• Sean LaFollette

SLOW DOWN BEFORE YOU BREAK SOMETHING


Indie Film At It's Best

The shooting day is scheduled and it’s packed tight from open to close. In fact, you schedule yourself to shoot so many scenes that you don’t leave room to breath. It’s time to plan your shots, prep for the day and mentally prepare for the 14 hour battle that's about to rage on.


This is typically how I operate. With my ambition high, I schedule more than I could ever possibly complete on most days. When I plan my shots, I think about the scenes and how I see them playing out in my head. I think about what I would like to see in the final film and those are the shots I try to get. I attempt to plan the day to be run as efficiently as possible. Some days we hit a home run and others...not so much.


On set and staging the scene for our cast, this is where I give myself a little room to play. This is where I lose time. I make every effort to stick to the planned shots, but what kind of asshole would I be if I ignored it when inspiration strikes. When the light bulb comes on and I see the scene in a whole new light, am I supposed to just turn that shit off? I think not.


Now...this is where things begin to snowball. Inspired by the new shots I’d like to capture, I pivot with excitement and go with my gut. This in turn costs me those precious minutes in the day and puts me behind schedule. Tension rises and the pressure mounts. I’m behind schedule and I need to speed up to get back on track.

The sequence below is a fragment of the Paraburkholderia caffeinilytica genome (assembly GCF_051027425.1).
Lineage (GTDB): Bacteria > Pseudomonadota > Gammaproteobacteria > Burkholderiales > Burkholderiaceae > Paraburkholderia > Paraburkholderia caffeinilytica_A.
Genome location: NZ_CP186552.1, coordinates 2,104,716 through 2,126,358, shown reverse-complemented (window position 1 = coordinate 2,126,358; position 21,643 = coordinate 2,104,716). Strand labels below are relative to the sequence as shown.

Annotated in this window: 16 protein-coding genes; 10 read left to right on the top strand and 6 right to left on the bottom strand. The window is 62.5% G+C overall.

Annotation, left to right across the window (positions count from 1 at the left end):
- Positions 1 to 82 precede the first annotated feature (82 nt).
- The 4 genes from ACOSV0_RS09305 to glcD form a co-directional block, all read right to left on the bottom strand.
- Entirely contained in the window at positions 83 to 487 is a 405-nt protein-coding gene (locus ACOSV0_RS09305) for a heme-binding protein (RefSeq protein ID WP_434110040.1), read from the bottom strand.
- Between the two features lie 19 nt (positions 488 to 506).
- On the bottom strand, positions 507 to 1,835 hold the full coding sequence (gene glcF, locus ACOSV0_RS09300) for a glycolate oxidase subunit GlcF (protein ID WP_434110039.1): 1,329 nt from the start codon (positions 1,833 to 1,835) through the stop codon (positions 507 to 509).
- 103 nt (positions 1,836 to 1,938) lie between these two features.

This is where I go wrong. I feel like I NEED to speed up my day. The question is, SHOULD I? SHOULD I try to get back on schedule and get what’s planned? SHOULD I give everything else less focus than I did on the previous scene? SHOULD I make this sacrifice just to stay on schedule?


The focus of this week’s blog is simply slowing down and I’m not just talking about on the film set.


FIXING FILM EQUIPMENT ON SET

On Saturday, the ‘What About Molly?’ journey continued and I operated much as described above. I planned too much into my day and was in a rush to get it all done. Naturally, everything went to shit and I mean quickly.


Initially running a little behind schedule, we made our way to set ready and excited. I haven’t even set up the first scene and I was already behind. I was already feeling the pressure. I was already speeding up.


Walking through the staging and getting everyone on the same page, the cast begins to rehearse while I set up equipment. It’s time for the snowball to roll. As I stated, we were already behind and I felt the need to rush. This would prove to be a costly decision. Looking in the back of the truck I quickly realize I forgot a prop needed for the scene. I left it at home…My delay went from a few minutes behind to an hour really quickly.


Fifteen minutes home and fifteen minutes back, the pressure is now real. Time to speed up even more! Time to work faster!


Busting our asses we get through the scene, executing beautifully. As we make our way to the next location, I’m able to take a breath and think a little more clearly. I think about the rest of the scenes planned for the day and look for a way to execute on them a little more quickly. Again, this was a mistake.


Unloading equipment at location numero dos, I say hello to the additional cast members scheduled and begin staging the scene. We work and we work quickly!